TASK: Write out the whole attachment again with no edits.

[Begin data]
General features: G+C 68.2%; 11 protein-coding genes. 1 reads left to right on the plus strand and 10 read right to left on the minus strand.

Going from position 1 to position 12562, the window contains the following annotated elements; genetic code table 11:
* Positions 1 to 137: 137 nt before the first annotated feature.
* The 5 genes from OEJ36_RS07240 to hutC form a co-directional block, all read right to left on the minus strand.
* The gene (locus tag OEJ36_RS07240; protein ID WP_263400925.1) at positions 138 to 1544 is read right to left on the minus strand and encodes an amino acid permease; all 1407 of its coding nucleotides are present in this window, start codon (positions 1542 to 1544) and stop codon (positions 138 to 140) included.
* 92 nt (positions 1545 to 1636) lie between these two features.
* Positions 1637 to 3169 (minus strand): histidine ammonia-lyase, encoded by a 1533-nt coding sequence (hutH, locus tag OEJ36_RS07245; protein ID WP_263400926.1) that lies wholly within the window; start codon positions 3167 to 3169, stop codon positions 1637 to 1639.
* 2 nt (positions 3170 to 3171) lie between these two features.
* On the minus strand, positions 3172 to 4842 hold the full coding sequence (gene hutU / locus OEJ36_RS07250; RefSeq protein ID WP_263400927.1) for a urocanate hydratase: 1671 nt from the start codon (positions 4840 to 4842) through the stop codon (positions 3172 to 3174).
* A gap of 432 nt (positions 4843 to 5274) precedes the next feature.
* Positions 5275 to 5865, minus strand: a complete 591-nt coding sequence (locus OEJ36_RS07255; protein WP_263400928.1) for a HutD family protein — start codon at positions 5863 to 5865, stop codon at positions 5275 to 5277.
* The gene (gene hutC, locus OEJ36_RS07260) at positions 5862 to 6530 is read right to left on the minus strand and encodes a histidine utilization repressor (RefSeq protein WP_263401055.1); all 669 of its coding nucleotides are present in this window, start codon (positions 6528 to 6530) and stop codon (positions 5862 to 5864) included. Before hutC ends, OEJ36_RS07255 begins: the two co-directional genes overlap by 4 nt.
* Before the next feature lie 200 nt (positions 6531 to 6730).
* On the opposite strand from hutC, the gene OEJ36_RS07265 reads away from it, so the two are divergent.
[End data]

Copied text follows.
General features: G+C 68.2%; 11 protein-coding genes. 1 reads left to right on the plus strand and 10 read right to left on the minus strand.

Going from position 1 to position 12562, the window contains the following annotated elements; genetic code table 11:
* Positions 1 to 137: 137 nt before the first annotated feature.
* The 5 genes from OEJ36_RS07240 to hutC form a co-directional block, all read right to left on the minus strand.
* The gene (locus tag OEJ36_RS07240; protein ID WP_263400925.1) at positions 138 to 1544 is read right to left on the minus strand and encodes an amino acid permease; all 1407 of its coding nucleotides are present in this window, start codon (positions 1542 to 1544) and stop codon (positions 138 to 140) included.
* 92 nt (positions 1545 to 1636) lie between these two features.
* Positions 1637 to 3169 (minus strand): histidine ammonia-lyase, encoded by a 1533-nt coding sequence (hutH, locus tag OEJ36_RS07245; protein ID WP_263400926.1) that lies wholly within the window; start codon positions 3167 to 3169, stop codon positions 1637 to 1639.
* 2 nt (positions 3170 to 3171) lie between these two features.
* On the minus strand, positions 3172 to 4842 hold the full coding sequence (gene hutU / locus OEJ36_RS07250; RefSeq protein ID WP_263400927.1) for a urocanate hydratase: 1671 nt from the start codon (positions 4840 to 4842) through the stop codon (positions 3172 to 3174).
* A gap of 432 nt (positions 4843 to 5274) precedes the next feature.
* Positions 5275 to 5865, minus strand: a complete 591-nt coding sequence (locus OEJ36_RS07255; protein WP_263400928.1) for a HutD family protein — start codon at positions 5863 to 5865, stop codon at positions 5275 to 5277.
* The gene (gene hutC, locus OEJ36_RS07260) at positions 5862 to 6530 is read right to left on the minus strand and encodes a histidine utilization repressor (RefSeq protein WP_263401055.1); all 669 of its coding nucleotides are present in this window, start codon (positions 6528 to 6530) and stop codon (positions 5862 to 5864) included. Before hutC ends, OEJ36_RS07255 begins: the two co-directional genes overlap by 4 nt.
* Before the next feature lie 200 nt (positions 6531 to 6730).
* On the opposite strand from hutC, the gene OEJ36_RS07265 reads away from it, so the two are divergent.